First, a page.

Males with a mother living in their group have higher paternity success in bonobos but not chimpanzees

Martin Surbeck, Christophe Boesch, Catherine Crockford, Melissa Emery Thompson, Takeshi Furuichi, Barbara Fruth, Gottfried Hohmann, Shintaro Ishizuka, Zarin Machanda, Martin M. Muller, Anne Pusey, Tetsuya Sakamaki, Nahoko Tokuyama, Kara Walker, Richard Wragham, Emily Wroblewski, Klaus Zuberbuhler, Linda Vigilant, Kevin Langergraber

Research output: Contribution to journalArticlepeer-review

21 Citations (Scopus)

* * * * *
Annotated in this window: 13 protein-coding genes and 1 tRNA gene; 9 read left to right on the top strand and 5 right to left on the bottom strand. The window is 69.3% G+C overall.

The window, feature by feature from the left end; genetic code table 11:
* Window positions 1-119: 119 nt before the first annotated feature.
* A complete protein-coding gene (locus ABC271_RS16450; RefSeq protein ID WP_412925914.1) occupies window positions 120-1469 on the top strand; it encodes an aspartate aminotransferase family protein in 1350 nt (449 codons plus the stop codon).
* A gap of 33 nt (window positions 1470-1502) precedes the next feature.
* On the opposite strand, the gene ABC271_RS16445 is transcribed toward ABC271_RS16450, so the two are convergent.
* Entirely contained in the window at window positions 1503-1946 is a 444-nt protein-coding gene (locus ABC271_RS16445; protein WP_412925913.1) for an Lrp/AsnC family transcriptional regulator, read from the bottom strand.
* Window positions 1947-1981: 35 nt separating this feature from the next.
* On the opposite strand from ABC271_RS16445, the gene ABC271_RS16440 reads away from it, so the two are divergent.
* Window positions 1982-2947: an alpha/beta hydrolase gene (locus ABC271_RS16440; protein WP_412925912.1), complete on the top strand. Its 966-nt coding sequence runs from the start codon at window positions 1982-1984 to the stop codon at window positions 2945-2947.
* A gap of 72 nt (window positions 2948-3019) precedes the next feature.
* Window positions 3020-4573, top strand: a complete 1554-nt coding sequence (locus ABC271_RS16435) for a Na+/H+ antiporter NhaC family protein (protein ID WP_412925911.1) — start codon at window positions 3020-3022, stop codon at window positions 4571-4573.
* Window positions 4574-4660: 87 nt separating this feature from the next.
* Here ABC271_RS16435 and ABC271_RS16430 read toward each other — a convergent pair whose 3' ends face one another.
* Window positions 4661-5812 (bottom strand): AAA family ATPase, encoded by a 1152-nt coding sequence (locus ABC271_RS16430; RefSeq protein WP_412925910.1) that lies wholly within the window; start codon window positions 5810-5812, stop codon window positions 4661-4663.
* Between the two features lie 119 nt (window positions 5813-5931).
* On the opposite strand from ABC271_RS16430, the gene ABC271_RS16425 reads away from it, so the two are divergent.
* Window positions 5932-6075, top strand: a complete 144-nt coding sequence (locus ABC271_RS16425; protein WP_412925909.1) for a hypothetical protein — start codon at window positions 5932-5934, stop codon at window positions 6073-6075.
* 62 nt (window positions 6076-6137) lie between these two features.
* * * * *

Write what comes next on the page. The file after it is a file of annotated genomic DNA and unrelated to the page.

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Abstract

In many group-living mammals, mothers may increase the reproductive success of their daughters even after they are nutritionally independent and fully grown [1]. However, whether such maternal effects exist for adult sons is largely unknown. Here we show that males have higher paternity success when their mother is living in the group at the time of the offspring’s conception in bonobos (N = 39 paternities from 4 groups) but not in chimpanzees (N = 263 paternities from 7 groups). These results are consistent with previous research showing a stronger role of mothers (and females more generally) in bonobo than chimpanzee societies.
Original languageEnglish
Pages (from-to)R354-R355
JournalCurrent Biology
Volume29
Issue number10
DOIs
Publication statusPublished - 20 May 2019

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